Review of Of Zots and Xoodles

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Review of Of Zots and Xoodles

Post by Fireside119 »

[Following is a volunteer review of "Of Zots and Xoodles" by Zarqnon the Embarrassed.]
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4 out of 4 stars
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Of Zots and Xoodles by Zarqnon the Embarrassed is a science fiction book that explores the origin of the universe. The book captures the events of a public debate in which a man, Theodil, explains the states and origin of matter.

Theodil uses models to demonstrate how small particles combine to form large objects. The smallest units are dot-like particles which he refers to as zots. The zots combine to form noodle-like objects called xoodles. The xoodles expand beyond the simplicity of their youth to form complex xoodles. Theodil also explains that as energy collides it parses into various forms of mass, which is vital in the production of gravity. He also explains how particles interact with light and gravity; and expounds that some particles won’t have these interactions.

This presentation was enlightening, and I’m glad the audience engaged although most of them seemed to be simpletons. I was surprised that there was a seemingly genius child who answered the adults whenever they asked what appeared to be obvious questions. The child’s age isn’t mentioned and I wondered how he acquired the knowledge he had on science and philosophy. I speculate that he is one of Theodil’s students. The child’s expressions, mannerisms, and knowledge are what I liked most about the book. It reminded me of the TV series Young Sheldon, which has been part of my binge list.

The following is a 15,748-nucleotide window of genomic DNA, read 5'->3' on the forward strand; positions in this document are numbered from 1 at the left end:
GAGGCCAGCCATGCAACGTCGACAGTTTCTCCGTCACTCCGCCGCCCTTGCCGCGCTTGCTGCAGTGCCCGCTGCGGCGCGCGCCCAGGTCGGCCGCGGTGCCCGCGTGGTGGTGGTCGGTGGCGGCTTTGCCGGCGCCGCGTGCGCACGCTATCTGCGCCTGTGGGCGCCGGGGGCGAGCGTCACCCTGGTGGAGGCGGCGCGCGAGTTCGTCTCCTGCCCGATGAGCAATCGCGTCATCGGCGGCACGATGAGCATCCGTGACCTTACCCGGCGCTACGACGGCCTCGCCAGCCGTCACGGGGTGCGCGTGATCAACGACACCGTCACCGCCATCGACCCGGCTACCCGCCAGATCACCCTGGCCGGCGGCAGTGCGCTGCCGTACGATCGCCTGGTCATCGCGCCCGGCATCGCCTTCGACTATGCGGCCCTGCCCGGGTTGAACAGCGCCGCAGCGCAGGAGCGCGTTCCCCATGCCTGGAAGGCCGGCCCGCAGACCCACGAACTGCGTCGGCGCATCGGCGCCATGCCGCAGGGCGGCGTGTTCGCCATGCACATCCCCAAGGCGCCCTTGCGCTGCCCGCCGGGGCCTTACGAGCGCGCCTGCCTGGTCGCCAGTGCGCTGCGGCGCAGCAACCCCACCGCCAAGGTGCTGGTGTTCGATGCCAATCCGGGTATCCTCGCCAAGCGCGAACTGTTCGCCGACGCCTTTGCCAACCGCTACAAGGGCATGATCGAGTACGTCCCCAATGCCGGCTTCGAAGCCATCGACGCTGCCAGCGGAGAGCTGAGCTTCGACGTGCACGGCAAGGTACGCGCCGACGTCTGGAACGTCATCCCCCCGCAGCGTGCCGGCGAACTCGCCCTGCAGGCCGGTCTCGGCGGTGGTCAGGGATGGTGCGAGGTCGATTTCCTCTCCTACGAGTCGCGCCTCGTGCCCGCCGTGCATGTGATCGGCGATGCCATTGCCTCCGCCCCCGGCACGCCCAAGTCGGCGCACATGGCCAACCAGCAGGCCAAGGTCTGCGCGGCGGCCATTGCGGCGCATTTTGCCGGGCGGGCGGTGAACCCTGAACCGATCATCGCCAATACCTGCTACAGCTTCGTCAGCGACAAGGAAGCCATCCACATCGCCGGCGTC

Although the book is laden with science content, the material is presented in a witty manner with inviting irony and imagery. The author uses relatable examples to explain various concepts. When one audience member asked why the xoodles aren’t made perfect, to begin with, Theodil explained that he didn’t have the power to poof xoodles into existence. To highlight the changes in states of matter, he mentioned that the xoodles aren’t born royalty and must be extracted from peasants. He added a chess analogy and stated that a pawn must pass through trials to develop into a queen. These examples will lighten the read for anyone who isn’t conversant with science. The book also contains illustrations that highlight the topic of discussion and are a welcome break from the text.

Given the content of the book, readers will be curious about the author’s background. These questions are answered at the beginning of the book in a brief write-up. The author reveals his real name and even leaves a link to his website. This book would most appeal to lovers of science and mathematics, so I will recommend it to them. Inquisitors of the origin of the universe should also pick it up. Since I spotted no errors, I will conclude that the book underwent professional editing. Due to the stellar editing and nothing to dislike about the book, I will award it a rating of 4 out of 4 stars.

Of Zots and Xoodles
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Post by markodim721 »

I like this mix of science, wit and interesting illustrations.
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